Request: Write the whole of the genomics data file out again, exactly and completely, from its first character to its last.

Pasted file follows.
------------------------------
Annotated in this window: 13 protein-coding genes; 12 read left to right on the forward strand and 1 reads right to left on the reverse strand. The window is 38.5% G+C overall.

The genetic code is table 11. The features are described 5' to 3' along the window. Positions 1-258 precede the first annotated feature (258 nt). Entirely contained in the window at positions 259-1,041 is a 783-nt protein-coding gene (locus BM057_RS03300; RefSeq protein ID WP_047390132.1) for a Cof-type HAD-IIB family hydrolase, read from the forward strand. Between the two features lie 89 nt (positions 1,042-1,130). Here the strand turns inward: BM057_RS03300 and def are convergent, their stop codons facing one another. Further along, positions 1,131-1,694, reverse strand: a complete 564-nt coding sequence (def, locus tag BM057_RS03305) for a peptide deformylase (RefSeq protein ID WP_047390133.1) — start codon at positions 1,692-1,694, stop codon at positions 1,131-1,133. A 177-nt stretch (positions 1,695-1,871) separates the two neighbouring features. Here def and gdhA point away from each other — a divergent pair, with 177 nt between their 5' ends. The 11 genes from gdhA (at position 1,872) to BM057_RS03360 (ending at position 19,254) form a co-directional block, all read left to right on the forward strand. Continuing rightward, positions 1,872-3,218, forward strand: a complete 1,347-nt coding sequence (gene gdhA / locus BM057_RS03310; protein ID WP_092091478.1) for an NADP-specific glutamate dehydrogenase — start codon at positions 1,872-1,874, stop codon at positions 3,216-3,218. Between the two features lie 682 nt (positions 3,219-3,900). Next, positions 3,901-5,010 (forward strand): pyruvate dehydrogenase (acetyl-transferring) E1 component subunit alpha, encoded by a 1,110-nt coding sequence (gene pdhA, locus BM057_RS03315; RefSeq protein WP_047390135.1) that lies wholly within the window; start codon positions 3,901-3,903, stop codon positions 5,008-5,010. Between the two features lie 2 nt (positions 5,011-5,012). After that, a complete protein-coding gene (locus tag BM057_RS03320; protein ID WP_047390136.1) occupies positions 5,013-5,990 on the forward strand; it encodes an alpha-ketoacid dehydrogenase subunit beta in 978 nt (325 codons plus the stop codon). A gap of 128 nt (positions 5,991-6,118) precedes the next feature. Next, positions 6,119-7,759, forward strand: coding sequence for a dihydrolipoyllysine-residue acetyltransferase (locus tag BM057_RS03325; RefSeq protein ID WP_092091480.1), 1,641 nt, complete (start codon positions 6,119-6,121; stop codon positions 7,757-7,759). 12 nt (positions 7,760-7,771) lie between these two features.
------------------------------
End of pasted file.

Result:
Annotated in this window: 13 protein-coding genes; 12 read left to right on the forward strand and 1 reads right to left on the reverse strand. The window is 38.5% G+C overall.

The genetic code is table 11. The features are described 5' to 3' along the window. Positions 1-258 precede the first annotated feature (258 nt). Entirely contained in the window at positions 259-1,041 is a 783-nt protein-coding gene (locus BM057_RS03300; RefSeq protein ID WP_047390132.1) for a Cof-type HAD-IIB family hydrolase, read from the forward strand. Between the two features lie 89 nt (positions 1,042-1,130). Here the strand turns inward: BM057_RS03300 and def are convergent, their stop codons facing one another. Further along, positions 1,131-1,694, reverse strand: a complete 564-nt coding sequence (def, locus tag BM057_RS03305) for a peptide deformylase (RefSeq protein ID WP_047390133.1) — start codon at positions 1,692-1,694, stop codon at positions 1,131-1,133. A 177-nt stretch (positions 1,695-1,871) separates the two neighbouring features. Here def and gdhA point away from each other — a divergent pair, with 177 nt between their 5' ends. The 11 genes from gdhA (at position 1,872) to BM057_RS03360 (ending at position 19,254) form a co-directional block, all read left to right on the forward strand. Continuing rightward, positions 1,872-3,218, forward strand: a complete 1,347-nt coding sequence (gene gdhA / locus BM057_RS03310; protein ID WP_092091478.1) for an NADP-specific glutamate dehydrogenase — start codon at positions 1,872-1,874, stop codon at positions 3,216-3,218. Between the two features lie 682 nt (positions 3,219-3,900). Next, positions 3,901-5,010 (forward strand): pyruvate dehydrogenase (acetyl-transferring) E1 component subunit alpha, encoded by a 1,110-nt coding sequence (gene pdhA, locus BM057_RS03315; RefSeq protein WP_047390135.1) that lies wholly within the window; start codon positions 3,901-3,903, stop codon positions 5,008-5,010. Between the two features lie 2 nt (positions 5,011-5,012). After that, a complete protein-coding gene (locus tag BM057_RS03320; protein ID WP_047390136.1) occupies positions 5,013-5,990 on the forward strand; it encodes an alpha-ketoacid dehydrogenase subunit beta in 978 nt (325 codons plus the stop codon). A gap of 128 nt (positions 5,991-6,118) precedes the next feature. Next, positions 6,119-7,759, forward strand: coding sequence for a dihydrolipoyllysine-residue acetyltransferase (locus tag BM057_RS03325; RefSeq protein ID WP_092091480.1), 1,641 nt, complete (start codon positions 6,119-6,121; stop codon positions 7,757-7,759). 12 nt (positions 7,760-7,771) lie between these two features.